by Stefan Wyeth | 4,2 / 5,0 | Approximate reading time: 4 Minutes

 ·  Source: Bob Malkowski/Gearnews

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Vince Clarke is the synth-pop icon behind massive hits such as “Just Can’t Get Enough”, “Don’t Go” and “Sometimes”. Famous for his founding and fundamental roles in Depeche Mode, Yazoo and Erasure; Vince Clarke’s influence on synth pop is monumental. Let’s take a look at the man and his gear and learn how to get the sound of those classic synth-pop records…

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Clarke had many different projects and also wrote music for other artists throughout his career. Today, we’ll look into Vince Clarke’s most notable bands and discuss some of the instruments he used in the production process. His sound is characteristically uplifting, using melodic synth hooks and dance-based rhythms.

This distinctive synth-driven music often has a deceptively simple, “pure tone” approach to synthesis, no matter the synths used. This makes it possible to easily reproduce similar sounds using current-day software or hardware, without taking the vintage route. However, the feel and groove of synth-pop weren’t generated from a DAW clock or grid, so keep this in mind.

Depeche Mode (1980-1981)

Although Clarke was one of Depeche Mode’s founding members, the only album he featured on as a songwriter was their debut Speak & Spell in 1980. He also had projects with Andrew Fletcher that predated the band like No Romance in China and Composition of Sound.

Clarke’s contribution resulted in a far more innocent and whimsical sound, in contrast to the subsequent darker, more melancholic material written by Martin Gore, who became the band’s primary songwriter. Despite three hit singles and the considerable interest Speak & Spell generated, Clarke left the band to focus on other projects.

The album’s playful and rather colourful tone is largely attributed to the use of the famous ARP 2600 semi-modular synthesizer, as well as the Roland Jupiter 4. To this day, the 2600 (especially its early 1971 designs) is regarded as one of the greatest analogue synths ever built. However, if you don’t fancy dropping $10,000 to $14,000 on the vintage version, it’s currently available as a plug-in, a cloned hardware version, and a reissue.

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Behringer 2600

Behringer 2600

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Yazoo (1981-1983)

Not long after his departure from Depeche Mode, Clarke joined up with Alison Moyet in 1981 to form Yazoo. The collaboration was short-lived (Moyet leaving to pursue her solo career) but notable for some of the biggest hits of the time.

This included two albums and the classic 1982 single, Don’t Go, which charted globally and still stands out as one of the more notable tracks of this era. Yazoo gave Vince Clarke more license to express his interest in synthesis and, as a result, the music had a more adventurous approach to the overall production.

Besides the aforementioned ARP 2600, Clarke used a few other notable synths throughout the project like the French RSF Kobol, the Roland Juno-60, and the Sequential Circuits Pro One, which is used extensively. Meanwhile, most of the drum sounds were created from the ARP 2600, the SC Pro One, Roland TR-808, and the Linn LM-1.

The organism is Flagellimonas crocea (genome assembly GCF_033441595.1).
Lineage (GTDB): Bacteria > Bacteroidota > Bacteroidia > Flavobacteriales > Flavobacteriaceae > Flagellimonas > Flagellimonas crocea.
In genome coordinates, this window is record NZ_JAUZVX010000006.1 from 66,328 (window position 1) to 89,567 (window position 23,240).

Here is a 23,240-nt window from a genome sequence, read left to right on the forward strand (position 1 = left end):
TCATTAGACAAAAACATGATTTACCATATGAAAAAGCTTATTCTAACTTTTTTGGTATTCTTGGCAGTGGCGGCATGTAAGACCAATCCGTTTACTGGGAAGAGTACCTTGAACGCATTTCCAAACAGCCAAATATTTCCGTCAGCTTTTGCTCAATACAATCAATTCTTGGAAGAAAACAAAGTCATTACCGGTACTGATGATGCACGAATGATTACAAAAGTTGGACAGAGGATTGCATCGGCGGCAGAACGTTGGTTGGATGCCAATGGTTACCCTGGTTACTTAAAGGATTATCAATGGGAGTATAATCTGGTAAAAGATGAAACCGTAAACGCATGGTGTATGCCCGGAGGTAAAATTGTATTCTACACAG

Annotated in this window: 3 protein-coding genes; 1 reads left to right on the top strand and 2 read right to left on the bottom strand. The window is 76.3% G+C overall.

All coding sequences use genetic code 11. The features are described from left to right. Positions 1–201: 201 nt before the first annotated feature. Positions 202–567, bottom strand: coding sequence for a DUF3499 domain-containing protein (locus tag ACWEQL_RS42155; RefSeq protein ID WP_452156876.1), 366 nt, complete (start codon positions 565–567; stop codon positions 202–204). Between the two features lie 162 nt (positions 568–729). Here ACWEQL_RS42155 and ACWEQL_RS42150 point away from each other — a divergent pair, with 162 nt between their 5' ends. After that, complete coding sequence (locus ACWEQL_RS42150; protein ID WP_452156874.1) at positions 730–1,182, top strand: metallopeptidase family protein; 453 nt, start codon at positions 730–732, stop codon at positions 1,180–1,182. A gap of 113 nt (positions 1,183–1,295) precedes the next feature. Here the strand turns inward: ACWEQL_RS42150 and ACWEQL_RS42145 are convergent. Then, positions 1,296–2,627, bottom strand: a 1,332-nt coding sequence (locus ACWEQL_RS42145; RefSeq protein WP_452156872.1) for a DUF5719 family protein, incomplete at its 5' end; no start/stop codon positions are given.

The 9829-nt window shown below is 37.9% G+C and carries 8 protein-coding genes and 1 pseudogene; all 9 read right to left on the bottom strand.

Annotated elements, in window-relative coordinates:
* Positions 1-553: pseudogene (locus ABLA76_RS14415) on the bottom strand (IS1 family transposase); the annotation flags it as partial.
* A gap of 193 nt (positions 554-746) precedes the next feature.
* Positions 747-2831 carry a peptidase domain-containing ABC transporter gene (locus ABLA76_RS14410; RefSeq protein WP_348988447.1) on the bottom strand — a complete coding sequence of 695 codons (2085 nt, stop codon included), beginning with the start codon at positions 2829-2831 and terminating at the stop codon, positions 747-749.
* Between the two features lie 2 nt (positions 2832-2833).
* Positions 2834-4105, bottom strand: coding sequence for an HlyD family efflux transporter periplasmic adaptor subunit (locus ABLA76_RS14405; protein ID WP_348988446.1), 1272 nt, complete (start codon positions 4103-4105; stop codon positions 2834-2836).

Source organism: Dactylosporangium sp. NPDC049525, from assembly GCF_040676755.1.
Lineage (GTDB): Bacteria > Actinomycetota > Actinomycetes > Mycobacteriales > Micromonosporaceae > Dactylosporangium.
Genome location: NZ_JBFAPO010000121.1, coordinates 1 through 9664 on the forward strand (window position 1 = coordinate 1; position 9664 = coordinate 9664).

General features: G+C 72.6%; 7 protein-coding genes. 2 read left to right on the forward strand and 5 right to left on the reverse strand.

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u-he Repro Download

u-he Repro Download

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Erasure (1985-Current)

By far the most memorable collaboration of Vince Clarke’s career was when he formed Erasure with Andy Bell. Including their latest release, Day-Glo – Based On A True Story, Erasure has completed a total of 19 studio albums. This is certainly no mean feat for any band, especially considering that this discography includes countless hit singles.

Wonderland and The Circusfeatured revered producer Mark Ellis aka Flood, providing a solid foundation. The 1987 album The Circus, is regarded as one of their more complete works. Clarke used a wide range of synths, samplers, and drum machines on the Erasure albums.

However, early on, the Oberheim Xpander featured prominently, as well as the Casio CZ-101, the E-mu Emulator II, and the Prophet VS. Erasure’s drum sound often came from the Yamaha RX-11, the Roland TR-727, and the Linn LM-1. Meanwhile, the key to Clarkes ’80s production workflow was the Umusic UMI-2B MIDI Sequencer. This runs on an Acorn Computers BBC Micro.

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Waldorf Iridium Keyboard

Waldorf Iridium Keyboard

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3 responses to “How to sound like Vince Clarke of Depeche Mode, Yazoo and Erasure”

    Rocky Dennis says:
    0

    In the November 1982 issue of One Two Testing, Vince Clarke provided the settings for the Pro One for five sounds from Yazoo’s Only You. You can view them here (the article was scanned with permission). http://www.muzines.co.uk/articles/how-they-do-only-you/4589

    Rocky Dennis says:
    0

    Also worth noting is that in 1993, Vince Clarke released a sample cd of his synths entitled Lucky Bastard (AMG).

    Single Blip says:
    0

    Vince also released dance material as VCMG, which isn’t half bad. Si Begg also released dance stuff, notably Revolution around 2003/4. Vince also used a Fairlight, as I recall, though as I remember it was owned by the studio (they cost £50000-£175000 in the early/mid 80s). The Fairlight was rather like the blueprint prototype for early DAWs and trackers that came later, first made in 1979, way ahead of its time.

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